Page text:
Minds Matter Boston offers student volunteer co-mentors

Nga Truong, 18, came to the United States with her parents from Vietnam at the age of six. She said she remembers making the transition was hard. “When I came here, (I) could hardly speak English, (I) had so many problems,” she said. Truong said her parents were still working on learning the language. “They’ve learned a little bit over the years,” she said. “But they’re still fighting. I’m the most fluent.” excelled in school. She was accepted early to Boston University. She worked toward this accomplishment for years, as did Emily Wickstrom and Tade Mengesha, her two co-mentors from an organization called Minds Matter Boston. As of 2019, Wickstrom and Mengesha met with Truong every week during the school year to help her with college preparation. “It’s just going to be very personal for you,” Wickstrom said. “It doesn’t feel like you’re trying very hard.” I know college was really hard for me,” added Mengesha. “It’s really easy to miss out, not because of your own fault, just because it’s so complicated.”Minds Matter Boston, which supports students from low-income backgrounds, reports that 100% of its program graduates are admitted to four-year schools The mentoring program learns about college admissions and financial aid. They are also supported through academic summer programs with exam preparation and more. “There’s this phenomenon called ‘undermatching,’ where students from low-income backgrounds are less likely to try to apply to private schools and to highly selective schools,” Wickstrom said. “What we can do is unlock that potential in children .” Truong said she is grateful to Minds Matter Boston and her mentors. She said that while her parents are unfamiliar with the college process, they certainly understand what her acceptance into BU means. “It was the first time I saw my father cry,” she said. “Well, it was like amazing for me. “To be accepted as a mentee into the Minds Matter Boston program, a student must have a good grade point average, be motivated, and qualify for a free or discounted lunch. Minds Matter Boston is currently recruiting for mentors. There are always two mentors with one Mentee Information on Minds Matter Boston can be found here.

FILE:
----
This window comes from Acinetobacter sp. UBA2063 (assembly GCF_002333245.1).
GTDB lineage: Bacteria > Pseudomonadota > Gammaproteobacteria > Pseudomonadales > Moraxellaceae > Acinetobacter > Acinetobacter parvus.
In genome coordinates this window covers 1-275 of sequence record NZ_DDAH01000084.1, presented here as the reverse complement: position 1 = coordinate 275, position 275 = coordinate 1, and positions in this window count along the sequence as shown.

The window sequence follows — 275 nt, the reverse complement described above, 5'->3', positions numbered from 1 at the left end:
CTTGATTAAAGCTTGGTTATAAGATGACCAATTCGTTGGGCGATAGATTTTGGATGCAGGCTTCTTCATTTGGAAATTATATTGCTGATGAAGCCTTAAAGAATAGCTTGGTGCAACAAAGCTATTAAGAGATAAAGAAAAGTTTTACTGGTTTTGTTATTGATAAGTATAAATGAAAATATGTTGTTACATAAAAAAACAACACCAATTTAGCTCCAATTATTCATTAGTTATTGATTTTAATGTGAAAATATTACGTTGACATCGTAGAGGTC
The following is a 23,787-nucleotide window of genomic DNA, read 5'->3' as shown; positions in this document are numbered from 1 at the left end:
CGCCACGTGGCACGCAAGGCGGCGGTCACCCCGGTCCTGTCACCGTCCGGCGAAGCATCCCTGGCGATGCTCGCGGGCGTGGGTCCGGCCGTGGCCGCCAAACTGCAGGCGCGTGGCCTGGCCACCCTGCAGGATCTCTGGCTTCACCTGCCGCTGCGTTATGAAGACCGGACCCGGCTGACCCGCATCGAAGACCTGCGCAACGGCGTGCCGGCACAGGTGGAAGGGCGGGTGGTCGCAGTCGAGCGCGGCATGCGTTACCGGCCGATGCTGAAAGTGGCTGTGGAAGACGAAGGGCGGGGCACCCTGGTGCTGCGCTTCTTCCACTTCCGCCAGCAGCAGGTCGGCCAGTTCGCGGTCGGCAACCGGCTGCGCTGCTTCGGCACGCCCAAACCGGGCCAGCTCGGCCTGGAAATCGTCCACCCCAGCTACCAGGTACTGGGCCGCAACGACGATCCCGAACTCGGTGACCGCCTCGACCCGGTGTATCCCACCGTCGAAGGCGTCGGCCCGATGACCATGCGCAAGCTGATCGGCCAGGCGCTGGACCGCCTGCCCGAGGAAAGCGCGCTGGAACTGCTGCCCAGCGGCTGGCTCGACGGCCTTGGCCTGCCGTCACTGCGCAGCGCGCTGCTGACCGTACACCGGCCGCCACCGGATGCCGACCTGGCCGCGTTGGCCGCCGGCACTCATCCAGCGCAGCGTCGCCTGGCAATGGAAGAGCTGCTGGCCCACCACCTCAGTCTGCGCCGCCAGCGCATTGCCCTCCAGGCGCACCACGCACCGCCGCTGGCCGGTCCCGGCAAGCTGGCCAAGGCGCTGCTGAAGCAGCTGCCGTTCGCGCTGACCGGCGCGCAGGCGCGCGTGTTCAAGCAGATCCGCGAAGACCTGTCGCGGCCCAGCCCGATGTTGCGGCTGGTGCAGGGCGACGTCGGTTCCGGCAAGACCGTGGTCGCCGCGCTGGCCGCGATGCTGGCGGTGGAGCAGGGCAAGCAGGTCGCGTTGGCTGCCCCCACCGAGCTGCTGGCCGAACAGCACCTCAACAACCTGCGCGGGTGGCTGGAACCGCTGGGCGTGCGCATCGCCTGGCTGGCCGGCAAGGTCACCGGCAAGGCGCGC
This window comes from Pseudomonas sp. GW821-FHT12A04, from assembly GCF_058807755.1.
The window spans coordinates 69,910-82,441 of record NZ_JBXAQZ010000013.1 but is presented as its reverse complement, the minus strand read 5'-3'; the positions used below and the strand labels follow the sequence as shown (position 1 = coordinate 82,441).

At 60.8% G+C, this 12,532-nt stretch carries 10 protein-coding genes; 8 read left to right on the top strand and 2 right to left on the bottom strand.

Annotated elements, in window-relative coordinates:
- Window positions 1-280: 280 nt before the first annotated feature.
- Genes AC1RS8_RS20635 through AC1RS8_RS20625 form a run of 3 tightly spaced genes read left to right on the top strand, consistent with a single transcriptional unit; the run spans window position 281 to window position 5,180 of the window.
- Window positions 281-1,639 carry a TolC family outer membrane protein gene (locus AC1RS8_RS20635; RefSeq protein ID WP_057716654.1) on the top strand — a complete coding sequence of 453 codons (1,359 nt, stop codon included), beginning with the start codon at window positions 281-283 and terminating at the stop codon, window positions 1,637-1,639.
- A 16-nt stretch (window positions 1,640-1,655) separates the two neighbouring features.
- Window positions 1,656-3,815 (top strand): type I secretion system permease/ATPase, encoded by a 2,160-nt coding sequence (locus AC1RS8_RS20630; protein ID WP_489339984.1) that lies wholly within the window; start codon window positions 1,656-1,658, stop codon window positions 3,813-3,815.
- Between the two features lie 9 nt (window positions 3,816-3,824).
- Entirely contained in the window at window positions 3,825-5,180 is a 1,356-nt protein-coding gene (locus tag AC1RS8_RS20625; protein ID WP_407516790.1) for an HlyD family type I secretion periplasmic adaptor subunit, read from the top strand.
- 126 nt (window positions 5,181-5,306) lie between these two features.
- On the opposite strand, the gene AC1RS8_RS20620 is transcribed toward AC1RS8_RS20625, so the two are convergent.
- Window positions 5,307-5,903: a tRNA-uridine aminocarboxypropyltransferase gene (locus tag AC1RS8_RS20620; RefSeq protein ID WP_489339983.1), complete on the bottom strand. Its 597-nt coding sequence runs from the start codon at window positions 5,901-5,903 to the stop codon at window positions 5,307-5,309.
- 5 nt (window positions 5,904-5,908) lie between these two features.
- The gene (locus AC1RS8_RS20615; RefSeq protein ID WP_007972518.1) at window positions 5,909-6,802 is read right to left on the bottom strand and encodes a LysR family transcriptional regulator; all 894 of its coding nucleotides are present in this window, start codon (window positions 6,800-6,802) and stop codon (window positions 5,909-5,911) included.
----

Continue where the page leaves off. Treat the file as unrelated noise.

Nga Truong, 18, came to the United States with her parents from Vietnam at the age of six. She said she remembers having a tough time transitioning.

“When I came here, (I) hardly knew any English, (I) was struggling so much,” she said.

Truong said her parents were still working on learning the language.

“They’ve learned a little bit over the years,” she said. “But they’re still fighting. I am the most fluent.”

Truong, who just graduated from the John D. O’Bryant School of Mathematics and Science in Roxbury, excelled at school.

She was accepted early to Boston University.

She has worked towards this achievement for years, as have Emily Wickstrom and Tade Mengesha, her two co-mentors from an organization called Minds Matter Boston.

As of 2019, Wickstrom and Mengesha met with Truong every week during the school year to help her with college preparation.

“It’s just going to be very personal for you,” Wickstrom said. “It doesn’t feel like you’re trying very hard.”

“I know college was really hard for me,” added Mengesha. “It’s really easy to miss something, not through your own fault, but simply because it’s so complicated.”

Minds Matter Boston, which supports students from low-income backgrounds, reports that 100% of its program graduates have gained admission to four-year schools.

Students who are accepted into the mentoring program find out about university admissions and financial support. They are also supported through academic summer programs with exam preparation and more.

“There’s this phenomenon called ‘under-matching,’ where low-income students are less likely to try to apply to private schools and to highly selective schools,” Wickstrom told Children.”

Truong said she is grateful to Minds Matter Boston and her mentors. She said that while her parents are unfamiliar with the college process, they certainly understand what her acceptance into BU means.

“It was the first time I saw my father cry,” she said. “Well, it was like stunning for me.”

To be accepted as a mentee in the Minds Matter Boston program, a student must have a good grade point average, be motivated, and qualify for a free or discounted lunch.

Minds Matter Boston is currently looking for mentors. There are always two mentors assigned to a mentee.

Information on Minds Matter Boston can be found here.

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